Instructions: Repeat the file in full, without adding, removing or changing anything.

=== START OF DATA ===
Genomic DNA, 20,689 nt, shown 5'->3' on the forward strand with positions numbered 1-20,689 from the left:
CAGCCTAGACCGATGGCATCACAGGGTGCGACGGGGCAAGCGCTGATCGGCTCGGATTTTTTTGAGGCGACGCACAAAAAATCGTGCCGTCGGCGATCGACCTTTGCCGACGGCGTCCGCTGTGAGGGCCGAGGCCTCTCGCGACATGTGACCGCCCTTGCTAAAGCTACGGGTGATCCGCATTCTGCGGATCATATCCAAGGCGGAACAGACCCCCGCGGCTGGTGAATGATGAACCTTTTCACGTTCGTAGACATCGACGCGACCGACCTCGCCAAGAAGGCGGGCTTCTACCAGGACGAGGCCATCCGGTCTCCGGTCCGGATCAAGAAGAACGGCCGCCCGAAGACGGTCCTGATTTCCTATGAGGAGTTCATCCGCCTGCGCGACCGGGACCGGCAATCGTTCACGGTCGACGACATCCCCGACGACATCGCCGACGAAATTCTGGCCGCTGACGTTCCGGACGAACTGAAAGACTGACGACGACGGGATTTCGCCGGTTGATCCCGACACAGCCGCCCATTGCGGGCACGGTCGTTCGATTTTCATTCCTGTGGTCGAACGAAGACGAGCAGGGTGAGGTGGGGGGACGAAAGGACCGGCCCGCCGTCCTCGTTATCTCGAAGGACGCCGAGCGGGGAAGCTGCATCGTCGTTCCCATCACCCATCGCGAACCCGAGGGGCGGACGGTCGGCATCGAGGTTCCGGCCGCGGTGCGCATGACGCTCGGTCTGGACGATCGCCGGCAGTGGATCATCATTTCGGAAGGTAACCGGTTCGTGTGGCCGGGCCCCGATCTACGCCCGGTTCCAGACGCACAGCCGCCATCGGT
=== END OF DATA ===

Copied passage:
Genomic DNA, 20,689 nt, shown 5'->3' on the forward strand with positions numbered 1-20,689 from the left:
CAGCCTAGACCGATGGCATCACAGGGTGCGACGGGGCAAGCGCTGATCGGCTCGGATTTTTTTGAGGCGACGCACAAAAAATCGTGCCGTCGGCGATCGACCTTTGCCGACGGCGTCCGCTGTGAGGGCCGAGGCCTCTCGCGACATGTGACCGCCCTTGCTAAAGCTACGGGTGATCCGCATTCTGCGGATCATATCCAAGGCGGAACAGACCCCCGCGGCTGGTGAATGATGAACCTTTTCACGTTCGTAGACATCGACGCGACCGACCTCGCCAAGAAGGCGGGCTTCTACCAGGACGAGGCCATCCGGTCTCCGGTCCGGATCAAGAAGAACGGCCGCCCGAAGACGGTCCTGATTTCCTATGAGGAGTTCATCCGCCTGCGCGACCGGGACCGGCAATCGTTCACGGTCGACGACATCCCCGACGACATCGCCGACGAAATTCTGGCCGCTGACGTTCCGGACGAACTGAAAGACTGACGACGACGGGATTTCGCCGGTTGATCCCGACACAGCCGCCCATTGCGGGCACGGTCGTTCGATTTTCATTCCTGTGGTCGAACGAAGACGAGCAGGGTGAGGTGGGGGGACGAAAGGACCGGCCCGCCGTCCTCGTTATCTCGAAGGACGCCGAGCGGGGAAGCTGCATCGTCGTTCCCATCACCCATCGCGAACCCGAGGGGCGGACGGTCGGCATCGAGGTTCCGGCCGCGGTGCGCATGACGCTCGGTCTGGACGATCGCCGGCAGTGGATCATCATTTCGGAAGGTAACCGGTTCGTGTGGCCGGGCCCCGATCTACGCCCGGTTCCAGACGCACAGCCGCCATCGGT